Congress alarmed by plans to use Russian system to route 911 calls

At the command post for GLONASS management in the Titov Main Space Testing Center in the city of Krasnoznamensk in the Moscow region (Reuters / Sergey Pyatakov)
Plans to route 911 location calls via Russia’s GLONASS satellite system have sparked national security concerns among some members of Congress, despite assurances that its use will be limited and it will help save lives in emergencies.

Chairman of the Armed Services subcommittee, Rep. Mike Rogers, has sent an angry letter to the Secretary of Defense and Director of National Intelligence (DNI) after learning about the intentions of the US Federal Communications Commission (FCC).

“In view of the threat posed to the world by Russia’s Vladimir Putin, it cannot be seriously considered that the US would rely on a system in that dictator’s control for its wireless 911 location capability,” the document obtained by the Washington Times said.

According to the Alabama Republican, America’s “response to Russia’s hybrid warfare, arms control cheating, illegal invasions of sovereign nations, and energy-based extortion must be broad-based isolation and counter-leverage.”

Rogers asked the Department of Defense and DNI to detail the extent of GLONASS use and the effect on national security if Russia provides the satellite communications.

Chairman of the Armed Services subcommittee, Rep. Mike Rogers (Image from wikipedia.org)

The plan to use the Russian system was develop by a group of US top mobile operators together with Association of Public Safety Communications Officials and the National Emergency Number Association.

It is aimed at improving the ability of the police and emergencies services to locate people calling for help from their mobile phones.

GLONASS was chosen because similar US systems don’t cover the required territory, Trey Forgety, National Emergency Number Association’s director of government affairs, said.

Besides that, GLONASS is a lot better than GPS in locating mobile phones when the call is made from inside the building.

“Our view is that we ought to be leveraging anything that is available to find someone in an emergency,” he explained.

In a letter to FCC, Sprint - one of the companies involved in the project - stressed that GLONASS will not be used exclusively, adding that the plan “advocates taking advantage of a tool that is available now to allow carriers to improve location information.”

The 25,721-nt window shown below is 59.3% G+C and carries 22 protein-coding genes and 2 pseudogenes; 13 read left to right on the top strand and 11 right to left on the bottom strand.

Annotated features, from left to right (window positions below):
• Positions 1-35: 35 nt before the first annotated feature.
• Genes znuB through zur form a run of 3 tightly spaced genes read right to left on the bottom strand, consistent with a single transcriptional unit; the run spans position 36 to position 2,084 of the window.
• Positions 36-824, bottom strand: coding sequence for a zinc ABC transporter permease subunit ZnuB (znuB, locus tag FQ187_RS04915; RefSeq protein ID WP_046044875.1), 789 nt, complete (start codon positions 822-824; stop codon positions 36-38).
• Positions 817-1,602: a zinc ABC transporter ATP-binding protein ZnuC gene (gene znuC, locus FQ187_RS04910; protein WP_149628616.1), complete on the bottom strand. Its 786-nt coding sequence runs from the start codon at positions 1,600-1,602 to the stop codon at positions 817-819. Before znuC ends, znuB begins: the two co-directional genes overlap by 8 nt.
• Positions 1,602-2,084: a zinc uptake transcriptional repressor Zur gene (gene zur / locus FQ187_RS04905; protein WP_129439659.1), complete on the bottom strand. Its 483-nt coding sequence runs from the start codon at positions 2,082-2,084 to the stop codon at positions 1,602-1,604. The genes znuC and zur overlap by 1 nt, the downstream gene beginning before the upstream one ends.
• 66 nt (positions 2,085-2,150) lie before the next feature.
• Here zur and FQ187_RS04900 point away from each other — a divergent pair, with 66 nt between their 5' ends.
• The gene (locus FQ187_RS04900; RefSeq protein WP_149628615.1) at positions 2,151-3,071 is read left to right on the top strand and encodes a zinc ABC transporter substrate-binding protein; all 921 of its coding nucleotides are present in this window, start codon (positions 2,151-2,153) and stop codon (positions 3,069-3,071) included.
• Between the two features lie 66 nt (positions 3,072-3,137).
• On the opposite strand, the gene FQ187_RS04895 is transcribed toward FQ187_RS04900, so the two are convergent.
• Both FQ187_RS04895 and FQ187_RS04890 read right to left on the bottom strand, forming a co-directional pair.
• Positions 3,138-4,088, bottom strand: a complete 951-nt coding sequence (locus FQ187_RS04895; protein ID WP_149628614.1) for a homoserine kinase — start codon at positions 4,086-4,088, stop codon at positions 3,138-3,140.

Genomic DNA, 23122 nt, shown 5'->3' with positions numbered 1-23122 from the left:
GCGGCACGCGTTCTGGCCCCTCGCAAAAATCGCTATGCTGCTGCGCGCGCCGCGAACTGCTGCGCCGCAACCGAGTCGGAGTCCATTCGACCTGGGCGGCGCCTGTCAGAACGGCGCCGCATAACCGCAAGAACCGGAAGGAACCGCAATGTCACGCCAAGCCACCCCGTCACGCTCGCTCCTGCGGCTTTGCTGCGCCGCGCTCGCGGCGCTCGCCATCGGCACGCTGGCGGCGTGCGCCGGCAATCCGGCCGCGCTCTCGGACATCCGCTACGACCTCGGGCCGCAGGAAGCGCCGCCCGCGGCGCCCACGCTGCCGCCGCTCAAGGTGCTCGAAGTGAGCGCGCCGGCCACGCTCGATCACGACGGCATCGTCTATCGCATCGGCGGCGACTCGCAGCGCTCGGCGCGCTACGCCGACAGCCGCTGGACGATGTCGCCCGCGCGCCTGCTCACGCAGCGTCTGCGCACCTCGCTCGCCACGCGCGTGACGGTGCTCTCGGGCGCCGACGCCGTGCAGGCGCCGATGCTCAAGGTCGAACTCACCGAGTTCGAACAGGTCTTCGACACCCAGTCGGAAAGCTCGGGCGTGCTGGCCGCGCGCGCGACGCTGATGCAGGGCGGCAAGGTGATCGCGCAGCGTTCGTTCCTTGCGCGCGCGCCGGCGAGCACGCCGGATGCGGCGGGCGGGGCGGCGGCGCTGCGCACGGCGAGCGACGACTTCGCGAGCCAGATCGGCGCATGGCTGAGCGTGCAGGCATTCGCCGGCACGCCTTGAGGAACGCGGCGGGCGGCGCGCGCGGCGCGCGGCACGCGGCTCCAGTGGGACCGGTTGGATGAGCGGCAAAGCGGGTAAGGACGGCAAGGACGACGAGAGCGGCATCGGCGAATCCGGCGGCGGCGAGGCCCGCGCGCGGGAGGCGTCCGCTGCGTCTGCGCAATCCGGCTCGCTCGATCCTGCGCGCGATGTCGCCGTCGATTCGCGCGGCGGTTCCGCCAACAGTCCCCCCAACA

The Association of Public-Safety Communications Officials has described Rogers’ national security concerns as groundless.

They are fueled by “plainly false statements that stretch the imagination to try to make a case that the roadmap’s inclusion of GLONASS for location determination presents a security threat,” Jeffrey Cohen, the association’s government relations director, stressed in a letter to the FCC.

Pentagon spokesman, Army Colonel Steve Warren, gave an assurance that Rogers’s letter will be addressed by the Department of Defense.

The decision to use the Russian system has not been finalized, Rear Admiral David Simpson, chief of the FCC’s Public Safety and Homeland Security Bureau, said, adding that the organization is only reviewing 911 location options.

“We are committed to protecting both public safety and national security as we continue to examine the input and issues in the proceeding, and will coordinate with our colleagues across the government to ensure that national security needs are addressed,” Simpson said, as cited by the Washington Times.

The FCC will decide whether to stick with GLONASS during its public meeting, scheduled for January 29.

It’s not the first time the FCC have attempted to expand communications at the expense of national security, catching the Pentagon off guard.

In 2013, the State Department considered allowing Russia’s space agency Roscosmos to build six facilities, equipped with antennas, across the US.

The move was prevented by Congress, which banned the Pentagon from signing contracts for commercial satellite services with foreign companies.

Moscow has been developing GLONASS since 1976 on instructions from the Defense Ministry, with full global coverage enabled in 1995.

The system currently comprises 28 satellites, including 24 operational spacecraft, three spares, and one platform in flight-testing phase.

There are 19 ground stations providing consumers with a navigation signal with an accuracy of one meter.

Three stations are also located in the Antarctic and one in Brazil, with two more to be constructed in Kazakhstan and one in Belarus.